Ndeenga Shamata, our 2009-10 YES alum, continues to impress us! The recipient of the first ever IRIS Global Citizen Scholarship, Ndeenga is dedicated to leading and creating opportunities for her Tanzanian community members.
After returning to Tanzania from Ford Madison, Iowa, Ndeenga jumped right into community involvement. She taught primary school, held HIV/AIDS prevention education seminars, and enrolled in the University of Dar Es Salaam to pursue a degree in Geography and Environmental Studies with a focus on Climate and Climatic Changes.
Towards the end of last year, Ndeenga educated over 140 women on the consequences of the Maasai local tradition of female circumcisions — otherwise known as Female Genital Mutilation (FGM). Ndeenga gave the women the tools to understand and take care of their reproductive health.
In February, Ndeenga began her latest project by continuing her partnership with the Maasai people. Ndeenga led the “Reach the Unreached” project with nine other participants from the Youth with a Mission (YWAM) organization. Together, the team shared HIV/AIDS prevention information in rural Ngorongoro. A protected conservation area, Ngorongoro is home to one of the seven natural wonders of Africa, diverse wildlife, and the Maasai people — pastoralists who have lived in the region for over 200 years.
Climate shifts and population increase have forced residents to look elsewhere for resources. According to Ndeenga, young men from the Ngorongoro area travel to nearby cities to seek employment. However, they face culture shock and a lack of work experience as they try to accustom to life outside the rural area.
Ndeenga and her team traveled and met with the Maasai people in Ngorongoro. They cooked meals and used a generator to play educational movie clips featuring information on HIV/AIDS. Because the community has limited access to nearby towns and medical care, Ndeenga and her team taught residents how to use First Aid kits.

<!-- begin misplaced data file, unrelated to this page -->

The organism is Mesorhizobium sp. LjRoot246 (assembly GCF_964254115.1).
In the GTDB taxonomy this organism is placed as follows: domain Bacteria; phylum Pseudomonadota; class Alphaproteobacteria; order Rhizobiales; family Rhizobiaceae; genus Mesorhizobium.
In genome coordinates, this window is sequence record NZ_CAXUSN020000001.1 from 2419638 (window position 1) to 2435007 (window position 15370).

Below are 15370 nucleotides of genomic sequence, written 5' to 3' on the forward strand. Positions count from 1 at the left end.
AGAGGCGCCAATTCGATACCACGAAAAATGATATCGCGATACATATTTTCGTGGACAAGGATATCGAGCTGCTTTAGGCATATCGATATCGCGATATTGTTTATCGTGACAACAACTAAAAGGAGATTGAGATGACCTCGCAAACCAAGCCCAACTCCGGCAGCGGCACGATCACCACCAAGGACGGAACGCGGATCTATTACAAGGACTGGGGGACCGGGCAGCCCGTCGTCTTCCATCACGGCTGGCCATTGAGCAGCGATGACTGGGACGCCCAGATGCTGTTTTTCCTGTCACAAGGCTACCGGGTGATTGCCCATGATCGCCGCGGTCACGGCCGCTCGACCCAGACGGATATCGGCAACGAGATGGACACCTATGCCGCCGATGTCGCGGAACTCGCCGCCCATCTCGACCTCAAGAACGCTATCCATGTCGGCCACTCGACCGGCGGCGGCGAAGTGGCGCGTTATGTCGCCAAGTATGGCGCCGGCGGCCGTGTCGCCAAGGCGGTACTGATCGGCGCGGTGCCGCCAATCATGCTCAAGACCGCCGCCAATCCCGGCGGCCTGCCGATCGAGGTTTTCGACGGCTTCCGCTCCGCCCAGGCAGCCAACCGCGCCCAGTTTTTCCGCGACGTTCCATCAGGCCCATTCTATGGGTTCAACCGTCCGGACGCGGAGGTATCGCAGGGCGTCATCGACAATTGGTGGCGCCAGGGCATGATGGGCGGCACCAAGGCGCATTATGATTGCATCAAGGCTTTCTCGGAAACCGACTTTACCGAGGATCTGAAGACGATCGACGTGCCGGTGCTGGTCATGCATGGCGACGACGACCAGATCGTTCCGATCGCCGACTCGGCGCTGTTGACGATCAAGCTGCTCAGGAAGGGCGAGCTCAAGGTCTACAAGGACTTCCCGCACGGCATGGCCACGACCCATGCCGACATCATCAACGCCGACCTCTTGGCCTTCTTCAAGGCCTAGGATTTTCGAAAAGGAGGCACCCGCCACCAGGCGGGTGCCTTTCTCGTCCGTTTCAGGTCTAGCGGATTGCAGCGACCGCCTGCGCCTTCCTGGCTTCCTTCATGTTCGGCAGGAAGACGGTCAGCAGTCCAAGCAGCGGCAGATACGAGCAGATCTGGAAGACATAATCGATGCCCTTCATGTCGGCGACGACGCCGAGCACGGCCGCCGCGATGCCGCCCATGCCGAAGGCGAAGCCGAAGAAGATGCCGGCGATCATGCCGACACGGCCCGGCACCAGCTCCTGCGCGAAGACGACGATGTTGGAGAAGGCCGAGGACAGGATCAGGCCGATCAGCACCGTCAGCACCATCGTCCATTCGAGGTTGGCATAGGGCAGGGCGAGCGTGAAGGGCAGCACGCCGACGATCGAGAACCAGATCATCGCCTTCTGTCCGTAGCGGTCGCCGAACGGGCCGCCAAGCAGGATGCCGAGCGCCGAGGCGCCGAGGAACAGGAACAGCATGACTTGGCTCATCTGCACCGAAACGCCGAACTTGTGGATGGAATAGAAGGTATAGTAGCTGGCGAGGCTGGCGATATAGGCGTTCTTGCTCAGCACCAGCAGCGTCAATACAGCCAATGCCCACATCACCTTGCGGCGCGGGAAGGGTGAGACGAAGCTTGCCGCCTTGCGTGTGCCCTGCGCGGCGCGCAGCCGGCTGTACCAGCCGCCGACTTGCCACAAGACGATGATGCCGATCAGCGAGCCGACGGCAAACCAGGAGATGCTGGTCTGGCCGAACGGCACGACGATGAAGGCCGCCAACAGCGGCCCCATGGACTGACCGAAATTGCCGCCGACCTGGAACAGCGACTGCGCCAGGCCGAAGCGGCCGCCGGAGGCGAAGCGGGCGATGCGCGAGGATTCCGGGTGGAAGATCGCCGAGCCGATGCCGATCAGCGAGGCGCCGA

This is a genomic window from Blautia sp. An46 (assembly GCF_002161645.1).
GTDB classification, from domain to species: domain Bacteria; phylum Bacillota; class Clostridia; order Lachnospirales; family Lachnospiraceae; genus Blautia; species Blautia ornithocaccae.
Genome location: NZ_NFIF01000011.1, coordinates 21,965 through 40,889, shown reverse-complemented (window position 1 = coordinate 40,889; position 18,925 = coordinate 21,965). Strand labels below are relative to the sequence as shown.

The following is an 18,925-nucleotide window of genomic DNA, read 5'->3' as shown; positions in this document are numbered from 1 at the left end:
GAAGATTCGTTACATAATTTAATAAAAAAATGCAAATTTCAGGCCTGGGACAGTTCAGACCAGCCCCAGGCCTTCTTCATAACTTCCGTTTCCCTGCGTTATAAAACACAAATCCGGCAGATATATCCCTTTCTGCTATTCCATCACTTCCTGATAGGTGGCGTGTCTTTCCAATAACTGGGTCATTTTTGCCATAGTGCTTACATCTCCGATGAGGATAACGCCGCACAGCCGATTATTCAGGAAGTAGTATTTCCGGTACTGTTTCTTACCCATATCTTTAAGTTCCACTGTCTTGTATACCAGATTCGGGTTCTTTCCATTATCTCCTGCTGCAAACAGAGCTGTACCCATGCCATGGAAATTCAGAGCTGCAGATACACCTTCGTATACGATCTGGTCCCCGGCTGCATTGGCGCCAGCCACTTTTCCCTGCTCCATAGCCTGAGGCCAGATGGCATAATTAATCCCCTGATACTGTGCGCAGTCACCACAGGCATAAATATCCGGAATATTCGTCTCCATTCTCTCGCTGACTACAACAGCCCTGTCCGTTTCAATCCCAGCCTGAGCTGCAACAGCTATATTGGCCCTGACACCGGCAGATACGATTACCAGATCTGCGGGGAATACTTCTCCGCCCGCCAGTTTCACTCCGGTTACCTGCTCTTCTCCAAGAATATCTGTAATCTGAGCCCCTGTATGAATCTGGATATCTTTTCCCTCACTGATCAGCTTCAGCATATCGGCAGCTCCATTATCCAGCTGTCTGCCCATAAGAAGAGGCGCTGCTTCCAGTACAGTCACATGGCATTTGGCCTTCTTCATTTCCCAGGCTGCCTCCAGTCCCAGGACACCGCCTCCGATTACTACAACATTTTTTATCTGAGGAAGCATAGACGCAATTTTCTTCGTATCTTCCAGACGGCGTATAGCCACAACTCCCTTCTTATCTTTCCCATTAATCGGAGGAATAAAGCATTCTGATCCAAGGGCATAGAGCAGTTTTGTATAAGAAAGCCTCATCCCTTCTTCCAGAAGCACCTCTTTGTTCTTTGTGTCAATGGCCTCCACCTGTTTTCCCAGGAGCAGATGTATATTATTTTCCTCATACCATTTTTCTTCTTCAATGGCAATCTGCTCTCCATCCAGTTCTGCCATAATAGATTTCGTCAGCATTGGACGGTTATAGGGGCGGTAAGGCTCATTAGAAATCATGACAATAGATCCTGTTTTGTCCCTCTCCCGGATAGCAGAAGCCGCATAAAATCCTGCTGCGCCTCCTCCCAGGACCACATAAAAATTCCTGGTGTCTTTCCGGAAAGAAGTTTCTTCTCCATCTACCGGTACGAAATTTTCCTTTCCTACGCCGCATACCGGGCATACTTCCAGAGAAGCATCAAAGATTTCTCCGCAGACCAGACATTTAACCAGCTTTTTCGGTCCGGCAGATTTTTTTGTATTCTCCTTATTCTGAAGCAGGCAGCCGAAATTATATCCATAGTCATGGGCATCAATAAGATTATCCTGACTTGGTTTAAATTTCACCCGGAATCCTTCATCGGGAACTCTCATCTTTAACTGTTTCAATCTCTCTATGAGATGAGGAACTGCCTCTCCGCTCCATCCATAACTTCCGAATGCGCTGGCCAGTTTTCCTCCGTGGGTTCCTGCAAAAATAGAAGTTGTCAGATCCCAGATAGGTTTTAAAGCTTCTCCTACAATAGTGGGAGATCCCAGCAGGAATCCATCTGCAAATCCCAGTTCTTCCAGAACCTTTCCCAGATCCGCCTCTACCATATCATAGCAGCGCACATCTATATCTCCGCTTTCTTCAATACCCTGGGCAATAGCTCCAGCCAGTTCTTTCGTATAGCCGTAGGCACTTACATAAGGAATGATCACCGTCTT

“With that knowledge people will be able to fight their way through [the HIV/AIDS epidemic],” says Ndeenga.
In Ngorongoro, Maasai traditions like polygamy, female genital mutilation, and circumcision are practiced. As a communal society, it’s common for a communicable disease like HIV/AIDS to spread quickly and easily. Ndeenga believes providing information on preventive methods and disease transmission will help reach her goal of an AIDS-free society.
The residents welcomed Ndeenga and found value in her education.
“Today I see a bit importance of educating our children. If only they come back with such potentials as this, surely we will take a better step ahead. I am certain, we will be informed of such a calamities such as Biitya [HIV/AIDS] as long as we listen to our educated children,” said Saruni, the Maasai leader at Alaililai Ngorongoro.
While this project was funded by Youth with a Mission and Team Campus Ministry, we love to help our alumni pursue projects that change their communities. Alumni Global Grants are available to past participants of any IRIS program (youth or adult programs) to enable them to contribute to the social, economic, and civic development of their countries. Learn more about the Alumni Global Grant program here.
For her outstanding commitment to her community, Ndeenga received the 2013-14 IRIS Global Citizen Scholarship. The scholarship program enables our alumni to reach their professional, community, and educational goals. This year we celebrated the second year of the scholarship program after raising over $16,000. We can’t wait to award more deserving alumni, like Ndeenga, across the globe. Learn more about the IRIS Global Citizen scholarship here.